39. 39. In computing for Income tax, we answer the following questions:
  40. 40. How do I know if Income is taxable? Can illegal Income be taxable?
  41. 41. Yes, illegal income is taxable by law because it is forfeited in favour of the government or return to owner under Claim of Right Doctrine You will know that income is taxable if the following are present:
  42. 42. How do I know the proper period of payment?
  43. 43. Tax can either be computed for Gross Income (sec. 32(A), NIRC) or for Certain Passive Income (Sec. 24(B), NIRC)
  44. 44. The National Internal Revenue Code provides for Certain Passive Income (Sec. 24(B),NIRC)
  45. 45. The National Internal Revenue Code provides for Gross Income (Sec. 32(A),NIRC)
  46. 46. The National Internal Revenue Code provides for the Exceptions of Gross Income (Sec. 32(B),NIRC)
  47. 47. What are deductions and where can I find them in the law? Deductions are those subtracted from the taxable expenses of a person doing business. Sec. 34 of the NIRC provides for this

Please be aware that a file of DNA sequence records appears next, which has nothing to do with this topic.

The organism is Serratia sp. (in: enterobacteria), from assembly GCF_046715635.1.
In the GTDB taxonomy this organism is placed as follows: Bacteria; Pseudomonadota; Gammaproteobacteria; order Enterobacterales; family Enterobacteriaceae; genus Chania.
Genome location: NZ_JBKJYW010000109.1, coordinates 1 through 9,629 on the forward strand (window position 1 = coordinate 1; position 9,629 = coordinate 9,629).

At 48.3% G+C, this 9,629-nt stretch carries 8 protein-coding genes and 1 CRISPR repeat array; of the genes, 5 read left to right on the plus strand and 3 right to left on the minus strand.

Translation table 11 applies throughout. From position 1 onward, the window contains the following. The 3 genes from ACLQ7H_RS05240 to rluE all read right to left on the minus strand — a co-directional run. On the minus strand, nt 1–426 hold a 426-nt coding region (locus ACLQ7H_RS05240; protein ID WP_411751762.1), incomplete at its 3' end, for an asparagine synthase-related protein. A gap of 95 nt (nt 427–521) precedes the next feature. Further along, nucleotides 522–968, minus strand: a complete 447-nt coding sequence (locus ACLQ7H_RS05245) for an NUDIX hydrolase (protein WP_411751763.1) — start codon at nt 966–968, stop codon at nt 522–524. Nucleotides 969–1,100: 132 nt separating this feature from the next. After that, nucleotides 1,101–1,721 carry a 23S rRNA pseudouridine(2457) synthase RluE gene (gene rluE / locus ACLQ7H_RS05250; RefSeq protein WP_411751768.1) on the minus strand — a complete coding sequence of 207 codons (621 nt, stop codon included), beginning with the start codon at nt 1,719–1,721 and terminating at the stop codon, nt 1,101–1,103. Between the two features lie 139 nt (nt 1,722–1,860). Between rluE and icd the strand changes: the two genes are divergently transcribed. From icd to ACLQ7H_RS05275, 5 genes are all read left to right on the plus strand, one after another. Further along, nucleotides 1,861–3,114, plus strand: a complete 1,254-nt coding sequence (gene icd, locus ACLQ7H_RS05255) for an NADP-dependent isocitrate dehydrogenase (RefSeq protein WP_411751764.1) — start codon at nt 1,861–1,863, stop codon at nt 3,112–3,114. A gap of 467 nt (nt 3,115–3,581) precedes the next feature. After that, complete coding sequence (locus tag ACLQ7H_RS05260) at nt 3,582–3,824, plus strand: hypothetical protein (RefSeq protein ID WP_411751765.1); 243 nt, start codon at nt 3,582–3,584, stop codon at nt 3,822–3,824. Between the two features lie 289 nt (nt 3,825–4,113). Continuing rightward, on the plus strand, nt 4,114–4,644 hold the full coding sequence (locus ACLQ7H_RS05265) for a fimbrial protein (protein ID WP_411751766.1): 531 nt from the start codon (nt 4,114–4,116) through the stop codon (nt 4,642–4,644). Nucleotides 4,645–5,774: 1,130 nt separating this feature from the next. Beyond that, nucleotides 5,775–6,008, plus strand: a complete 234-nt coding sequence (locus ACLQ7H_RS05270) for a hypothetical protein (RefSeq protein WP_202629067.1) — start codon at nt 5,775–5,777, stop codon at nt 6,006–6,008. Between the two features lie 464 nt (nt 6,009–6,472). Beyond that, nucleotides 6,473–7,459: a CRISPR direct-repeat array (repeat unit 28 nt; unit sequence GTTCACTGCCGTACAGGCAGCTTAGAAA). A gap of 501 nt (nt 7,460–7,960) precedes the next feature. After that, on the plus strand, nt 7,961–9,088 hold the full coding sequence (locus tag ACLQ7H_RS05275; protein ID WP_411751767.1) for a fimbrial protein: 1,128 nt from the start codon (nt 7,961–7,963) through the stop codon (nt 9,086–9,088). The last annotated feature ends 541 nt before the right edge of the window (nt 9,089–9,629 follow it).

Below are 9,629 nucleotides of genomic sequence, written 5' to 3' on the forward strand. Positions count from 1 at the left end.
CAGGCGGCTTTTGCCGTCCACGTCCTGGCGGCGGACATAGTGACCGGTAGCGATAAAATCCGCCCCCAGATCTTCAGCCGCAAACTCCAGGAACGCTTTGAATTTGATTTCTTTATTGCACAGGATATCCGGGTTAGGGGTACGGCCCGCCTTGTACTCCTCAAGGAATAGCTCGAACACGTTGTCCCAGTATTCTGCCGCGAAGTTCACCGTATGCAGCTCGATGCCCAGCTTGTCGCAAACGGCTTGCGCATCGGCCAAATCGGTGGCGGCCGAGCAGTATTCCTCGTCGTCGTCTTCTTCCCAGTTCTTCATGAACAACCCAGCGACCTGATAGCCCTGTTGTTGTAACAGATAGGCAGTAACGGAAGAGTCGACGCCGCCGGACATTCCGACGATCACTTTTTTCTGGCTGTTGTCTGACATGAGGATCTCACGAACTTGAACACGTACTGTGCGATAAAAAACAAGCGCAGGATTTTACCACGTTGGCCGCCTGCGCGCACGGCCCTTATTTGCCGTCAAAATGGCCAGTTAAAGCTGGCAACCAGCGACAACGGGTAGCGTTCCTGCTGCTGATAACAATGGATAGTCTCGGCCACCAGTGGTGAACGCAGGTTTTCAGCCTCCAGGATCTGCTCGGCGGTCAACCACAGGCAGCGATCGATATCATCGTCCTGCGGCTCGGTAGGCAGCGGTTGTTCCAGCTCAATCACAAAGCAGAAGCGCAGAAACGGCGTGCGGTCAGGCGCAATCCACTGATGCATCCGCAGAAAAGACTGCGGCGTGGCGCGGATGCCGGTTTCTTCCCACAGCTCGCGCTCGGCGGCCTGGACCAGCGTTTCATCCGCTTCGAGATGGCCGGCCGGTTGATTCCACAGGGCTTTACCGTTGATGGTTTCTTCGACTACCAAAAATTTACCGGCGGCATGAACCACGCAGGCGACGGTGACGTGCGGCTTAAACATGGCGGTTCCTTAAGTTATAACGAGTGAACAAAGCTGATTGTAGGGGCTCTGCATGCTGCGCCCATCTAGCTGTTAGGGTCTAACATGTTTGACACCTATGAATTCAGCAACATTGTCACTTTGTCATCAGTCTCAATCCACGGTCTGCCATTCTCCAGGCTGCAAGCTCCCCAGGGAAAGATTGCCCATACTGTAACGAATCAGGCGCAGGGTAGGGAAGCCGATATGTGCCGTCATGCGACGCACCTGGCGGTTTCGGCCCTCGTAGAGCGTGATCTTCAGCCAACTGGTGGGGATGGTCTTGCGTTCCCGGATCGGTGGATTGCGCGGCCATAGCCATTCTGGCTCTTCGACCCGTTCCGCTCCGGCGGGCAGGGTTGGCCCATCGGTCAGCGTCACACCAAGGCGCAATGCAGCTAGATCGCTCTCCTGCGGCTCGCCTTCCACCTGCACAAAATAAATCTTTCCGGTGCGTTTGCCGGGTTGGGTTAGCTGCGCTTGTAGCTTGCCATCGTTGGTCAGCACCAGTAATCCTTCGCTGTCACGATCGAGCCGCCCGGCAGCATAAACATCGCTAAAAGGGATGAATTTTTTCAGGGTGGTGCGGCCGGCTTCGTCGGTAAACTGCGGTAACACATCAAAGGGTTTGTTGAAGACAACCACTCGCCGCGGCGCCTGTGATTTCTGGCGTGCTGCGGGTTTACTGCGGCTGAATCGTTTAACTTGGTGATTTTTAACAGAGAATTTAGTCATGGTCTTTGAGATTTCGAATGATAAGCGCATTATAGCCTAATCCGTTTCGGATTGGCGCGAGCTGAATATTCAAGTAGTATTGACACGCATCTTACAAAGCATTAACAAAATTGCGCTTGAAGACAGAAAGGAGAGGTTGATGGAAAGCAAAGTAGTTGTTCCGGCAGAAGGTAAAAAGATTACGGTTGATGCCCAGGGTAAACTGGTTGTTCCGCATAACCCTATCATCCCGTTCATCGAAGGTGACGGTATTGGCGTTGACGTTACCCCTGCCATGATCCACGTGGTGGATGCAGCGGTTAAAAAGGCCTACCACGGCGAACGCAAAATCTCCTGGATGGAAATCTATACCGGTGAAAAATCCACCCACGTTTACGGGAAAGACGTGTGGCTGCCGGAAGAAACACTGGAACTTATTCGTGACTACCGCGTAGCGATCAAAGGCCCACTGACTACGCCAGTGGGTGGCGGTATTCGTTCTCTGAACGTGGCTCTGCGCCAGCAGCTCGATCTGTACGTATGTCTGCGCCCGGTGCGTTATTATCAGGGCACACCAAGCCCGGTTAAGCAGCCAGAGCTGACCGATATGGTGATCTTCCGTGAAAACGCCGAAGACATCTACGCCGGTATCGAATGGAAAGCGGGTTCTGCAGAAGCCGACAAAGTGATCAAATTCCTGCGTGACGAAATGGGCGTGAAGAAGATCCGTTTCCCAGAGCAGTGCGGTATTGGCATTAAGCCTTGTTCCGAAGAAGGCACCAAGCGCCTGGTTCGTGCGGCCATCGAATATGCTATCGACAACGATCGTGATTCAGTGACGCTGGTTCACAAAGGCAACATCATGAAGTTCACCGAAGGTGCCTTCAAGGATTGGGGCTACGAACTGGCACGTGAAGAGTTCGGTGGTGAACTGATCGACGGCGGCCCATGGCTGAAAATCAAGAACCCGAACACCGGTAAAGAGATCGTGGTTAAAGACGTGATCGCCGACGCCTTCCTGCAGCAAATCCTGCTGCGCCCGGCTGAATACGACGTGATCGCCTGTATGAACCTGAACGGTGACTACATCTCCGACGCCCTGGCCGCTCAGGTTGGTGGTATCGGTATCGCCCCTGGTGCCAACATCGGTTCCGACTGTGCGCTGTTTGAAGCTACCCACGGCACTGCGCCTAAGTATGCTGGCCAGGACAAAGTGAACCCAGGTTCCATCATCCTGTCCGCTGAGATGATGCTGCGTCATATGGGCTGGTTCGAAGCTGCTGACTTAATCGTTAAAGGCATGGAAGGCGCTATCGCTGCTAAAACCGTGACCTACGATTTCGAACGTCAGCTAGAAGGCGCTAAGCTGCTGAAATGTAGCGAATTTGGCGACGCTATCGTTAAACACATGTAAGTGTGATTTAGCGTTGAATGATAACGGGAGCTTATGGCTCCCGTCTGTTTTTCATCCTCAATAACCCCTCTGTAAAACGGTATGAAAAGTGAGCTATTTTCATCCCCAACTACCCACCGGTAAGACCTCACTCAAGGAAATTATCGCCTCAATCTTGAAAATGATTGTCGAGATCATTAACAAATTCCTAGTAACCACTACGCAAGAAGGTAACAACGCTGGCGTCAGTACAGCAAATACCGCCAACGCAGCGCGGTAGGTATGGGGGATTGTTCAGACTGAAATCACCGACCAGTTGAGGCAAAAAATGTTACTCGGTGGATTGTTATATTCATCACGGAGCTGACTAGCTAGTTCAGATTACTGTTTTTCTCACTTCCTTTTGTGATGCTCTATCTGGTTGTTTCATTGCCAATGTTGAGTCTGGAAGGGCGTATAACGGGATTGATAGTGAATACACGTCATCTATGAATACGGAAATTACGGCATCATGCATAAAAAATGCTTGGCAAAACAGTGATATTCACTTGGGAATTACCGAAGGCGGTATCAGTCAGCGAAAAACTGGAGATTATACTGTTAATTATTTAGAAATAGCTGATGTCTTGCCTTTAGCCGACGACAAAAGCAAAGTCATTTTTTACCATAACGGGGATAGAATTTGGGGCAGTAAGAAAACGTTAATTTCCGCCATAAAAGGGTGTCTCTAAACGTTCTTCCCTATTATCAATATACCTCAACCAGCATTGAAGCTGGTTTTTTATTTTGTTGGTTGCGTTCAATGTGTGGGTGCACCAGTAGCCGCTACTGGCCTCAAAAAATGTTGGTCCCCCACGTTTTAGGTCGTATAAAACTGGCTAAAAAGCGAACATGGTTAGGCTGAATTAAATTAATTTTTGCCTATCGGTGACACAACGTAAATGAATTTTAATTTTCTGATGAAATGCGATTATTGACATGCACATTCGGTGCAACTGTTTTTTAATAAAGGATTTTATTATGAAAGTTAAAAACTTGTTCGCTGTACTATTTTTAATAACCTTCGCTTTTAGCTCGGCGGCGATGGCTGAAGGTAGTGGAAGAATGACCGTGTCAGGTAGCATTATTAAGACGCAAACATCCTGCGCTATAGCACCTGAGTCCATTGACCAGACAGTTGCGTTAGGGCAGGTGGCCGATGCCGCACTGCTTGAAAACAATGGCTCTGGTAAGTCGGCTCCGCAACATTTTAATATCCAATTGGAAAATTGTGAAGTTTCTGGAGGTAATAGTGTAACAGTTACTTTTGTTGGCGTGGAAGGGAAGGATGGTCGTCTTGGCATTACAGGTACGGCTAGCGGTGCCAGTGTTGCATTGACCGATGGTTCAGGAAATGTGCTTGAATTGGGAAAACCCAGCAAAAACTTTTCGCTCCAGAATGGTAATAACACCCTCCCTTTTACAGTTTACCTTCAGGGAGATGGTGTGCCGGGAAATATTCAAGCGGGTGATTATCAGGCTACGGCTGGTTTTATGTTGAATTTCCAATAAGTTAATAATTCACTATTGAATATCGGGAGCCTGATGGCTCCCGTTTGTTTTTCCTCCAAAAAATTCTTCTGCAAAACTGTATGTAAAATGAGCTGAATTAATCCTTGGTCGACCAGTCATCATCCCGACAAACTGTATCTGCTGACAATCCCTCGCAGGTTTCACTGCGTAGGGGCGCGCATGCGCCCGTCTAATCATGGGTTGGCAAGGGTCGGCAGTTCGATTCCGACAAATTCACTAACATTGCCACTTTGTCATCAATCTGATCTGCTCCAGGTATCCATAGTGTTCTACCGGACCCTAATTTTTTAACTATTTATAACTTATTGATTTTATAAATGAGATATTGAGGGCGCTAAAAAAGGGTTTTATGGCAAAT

48. 48. I took a browse at the Deductions provision of the law. I learned that the following are deductions granted by law to those who operate or own businesses.
  49. 49. A good example of depreciation is a vehicle used for business which value can be divided into five, representing 5 usable years of vehicles Value of Vehicle
  50. 50. It is important to also take note of Sec. 36 (M). The deduction is applicable also to Compensation Income Earners
  51. 51. After going through Deductions, the Income Tax computation also provides for Exemptions Yes. Exemptions are either Personal or Additional.
  52. 52. Here is more on that:
  53. 53. How do we compute for the Income Tax a taxpayer ha to pay? To answer that, we have to know first the formula.
  54. 54. The End.